Document 10392765


The Evaluation Design Toolkit is available on a

CD containing the following files:


Key ideas pages

• Approaches to CEPA and change

• Approaches to evaluation

• Understanding complex systems

Case studies

• Cape Town

• Edmonton

• Nagoya

• São Paulo

Design tools for …

Prepare for a practice-based

learning experience.

Expect to learn from the process of designing the evaluation, not just from the evaluation

results!” (Evaluator)

• Choosing the evaluation approach

• Plotting the CEPA programme logical framework

• Identifying assumptions

• Unpacking the context

• Mapping causal links in the systems

• Adding indicators

• Choosing data collection methods

• Populating an evaluation planning table

• Doing, using and communicating the evaluation


• Leverage points – where to intervene in a system

• Indicators for reviewing environmental education content

• Guidelines for environmental education

• Guidelines for biodiversity communication

• Stories of most significant change methodology

• Alternative logical framework planning guide

Download the toolkit

The CEPA Evaluation Design Toolkit files are available to download from either one of these websites:

Biodiversity Communication, Education and Public Awareness (CEPA)

Evaluation Design Toolkit

Commissioned by ICLEI LAB and City of Cape Town

Introducing a new resource

ICLEI Local Governments for Sustainability and the City of Cape Town collaborated to produce a toolkit that will assist CEPA managers, practitioners and partners in planning the evaluation of their biodiversity communication, education and public awareness programmes. Four local governments - Cape Town, Edmonton,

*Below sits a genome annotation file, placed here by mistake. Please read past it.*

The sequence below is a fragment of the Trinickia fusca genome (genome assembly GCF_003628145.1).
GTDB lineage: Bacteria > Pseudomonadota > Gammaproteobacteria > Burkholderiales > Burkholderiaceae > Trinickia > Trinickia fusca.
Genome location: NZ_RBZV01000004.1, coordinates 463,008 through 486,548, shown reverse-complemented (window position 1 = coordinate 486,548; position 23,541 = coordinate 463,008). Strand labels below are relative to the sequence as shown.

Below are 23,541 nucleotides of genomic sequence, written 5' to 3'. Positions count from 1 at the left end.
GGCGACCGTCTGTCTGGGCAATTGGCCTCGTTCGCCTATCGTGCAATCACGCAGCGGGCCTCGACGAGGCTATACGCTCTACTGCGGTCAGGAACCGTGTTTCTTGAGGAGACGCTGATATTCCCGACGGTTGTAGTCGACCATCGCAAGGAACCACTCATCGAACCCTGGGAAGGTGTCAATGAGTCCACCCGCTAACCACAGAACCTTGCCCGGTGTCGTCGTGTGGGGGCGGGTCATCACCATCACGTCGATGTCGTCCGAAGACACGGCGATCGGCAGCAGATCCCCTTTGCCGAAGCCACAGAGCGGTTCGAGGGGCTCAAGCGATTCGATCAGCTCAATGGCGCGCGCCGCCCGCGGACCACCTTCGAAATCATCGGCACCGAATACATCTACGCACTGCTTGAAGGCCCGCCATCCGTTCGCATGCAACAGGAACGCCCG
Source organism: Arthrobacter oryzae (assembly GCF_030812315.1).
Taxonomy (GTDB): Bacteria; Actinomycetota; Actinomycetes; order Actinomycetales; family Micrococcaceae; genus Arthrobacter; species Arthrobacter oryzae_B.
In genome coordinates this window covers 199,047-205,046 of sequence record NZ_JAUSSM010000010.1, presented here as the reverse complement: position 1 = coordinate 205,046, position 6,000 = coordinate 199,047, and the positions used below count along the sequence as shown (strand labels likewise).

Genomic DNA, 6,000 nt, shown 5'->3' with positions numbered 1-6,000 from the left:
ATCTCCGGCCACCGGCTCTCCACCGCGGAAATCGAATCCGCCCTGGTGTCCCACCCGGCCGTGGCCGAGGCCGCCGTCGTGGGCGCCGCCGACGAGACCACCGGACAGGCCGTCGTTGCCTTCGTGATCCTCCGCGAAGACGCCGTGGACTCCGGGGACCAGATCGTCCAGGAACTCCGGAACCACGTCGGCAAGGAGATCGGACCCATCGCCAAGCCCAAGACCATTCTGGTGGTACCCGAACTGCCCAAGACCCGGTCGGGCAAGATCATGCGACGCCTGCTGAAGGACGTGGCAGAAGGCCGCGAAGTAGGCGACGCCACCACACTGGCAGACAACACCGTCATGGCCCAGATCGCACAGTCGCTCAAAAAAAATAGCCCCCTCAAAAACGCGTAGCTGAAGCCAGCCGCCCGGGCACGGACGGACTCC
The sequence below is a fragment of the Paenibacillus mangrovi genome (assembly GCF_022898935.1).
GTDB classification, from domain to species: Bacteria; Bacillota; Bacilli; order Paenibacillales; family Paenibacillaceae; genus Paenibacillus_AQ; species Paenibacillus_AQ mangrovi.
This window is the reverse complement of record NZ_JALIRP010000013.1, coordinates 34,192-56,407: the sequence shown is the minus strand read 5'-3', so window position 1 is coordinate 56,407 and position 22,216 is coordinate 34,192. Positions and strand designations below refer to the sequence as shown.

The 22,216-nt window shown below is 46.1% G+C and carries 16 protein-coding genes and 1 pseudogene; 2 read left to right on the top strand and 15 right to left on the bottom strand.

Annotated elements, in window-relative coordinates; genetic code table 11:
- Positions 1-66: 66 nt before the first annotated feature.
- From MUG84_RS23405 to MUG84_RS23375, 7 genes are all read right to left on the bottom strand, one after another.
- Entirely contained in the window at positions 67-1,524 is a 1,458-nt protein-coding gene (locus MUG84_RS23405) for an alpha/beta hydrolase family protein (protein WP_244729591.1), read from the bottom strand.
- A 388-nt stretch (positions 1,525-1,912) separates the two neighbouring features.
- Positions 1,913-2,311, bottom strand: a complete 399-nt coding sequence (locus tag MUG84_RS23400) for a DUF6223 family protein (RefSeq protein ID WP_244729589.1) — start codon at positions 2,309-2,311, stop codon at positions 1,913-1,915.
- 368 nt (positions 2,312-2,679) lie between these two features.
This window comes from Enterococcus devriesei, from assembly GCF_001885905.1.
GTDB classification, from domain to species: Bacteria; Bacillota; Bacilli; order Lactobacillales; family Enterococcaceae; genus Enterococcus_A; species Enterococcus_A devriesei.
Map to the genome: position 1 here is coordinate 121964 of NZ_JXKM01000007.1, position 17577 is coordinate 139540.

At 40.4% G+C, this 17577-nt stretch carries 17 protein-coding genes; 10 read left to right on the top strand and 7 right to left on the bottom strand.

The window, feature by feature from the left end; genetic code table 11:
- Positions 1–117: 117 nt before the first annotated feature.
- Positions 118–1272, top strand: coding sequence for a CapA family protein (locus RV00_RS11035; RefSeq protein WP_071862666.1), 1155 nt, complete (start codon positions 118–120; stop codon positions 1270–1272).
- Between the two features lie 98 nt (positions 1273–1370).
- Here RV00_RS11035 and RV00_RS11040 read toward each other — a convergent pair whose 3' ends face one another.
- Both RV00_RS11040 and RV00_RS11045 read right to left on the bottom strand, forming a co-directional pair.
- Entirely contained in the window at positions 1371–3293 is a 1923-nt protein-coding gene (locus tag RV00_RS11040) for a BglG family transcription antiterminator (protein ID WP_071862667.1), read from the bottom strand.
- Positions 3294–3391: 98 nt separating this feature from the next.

Nagoya and São Paulo - contributed case studies. These illustrate the kinds of contexts in which the practical planning tools can be applied.

“It is not enough to tell people about biodiversity and the threats it faces in order to bring about positive change.

The changes required will not come about by rational individual choice but require those in the field of biodiversity to start thinking differently about using communication, education and public

awareness.” (ICLEI LAB)

At the end of each project that we work so hard to set up, I wonder why we haven’t got the

results we wanted.

(CEPA Manager)

What makes this CEPA evaluation toolkit different?

While there are many tools and indicators for the evaluation of biodiversity outcomes and benefits, and many tools to use in the evaluation of CEPA programmes, there are few guidelines on how to develop indicators for the intended educational and social change outcomes of CEPA programmes. This resource does just that. It assists users in designing an evaluation that is tailor-made for their

CEPA programmes, with both qualitative and quantitative indicators.

Also significant is that it addresses the limitations of linear log-frame planning, recognising that CEPA programmes involve complex social

systems that cannot be evaluated in the same way that we monitor biophysical systems.

1. Choosing the evaluation approach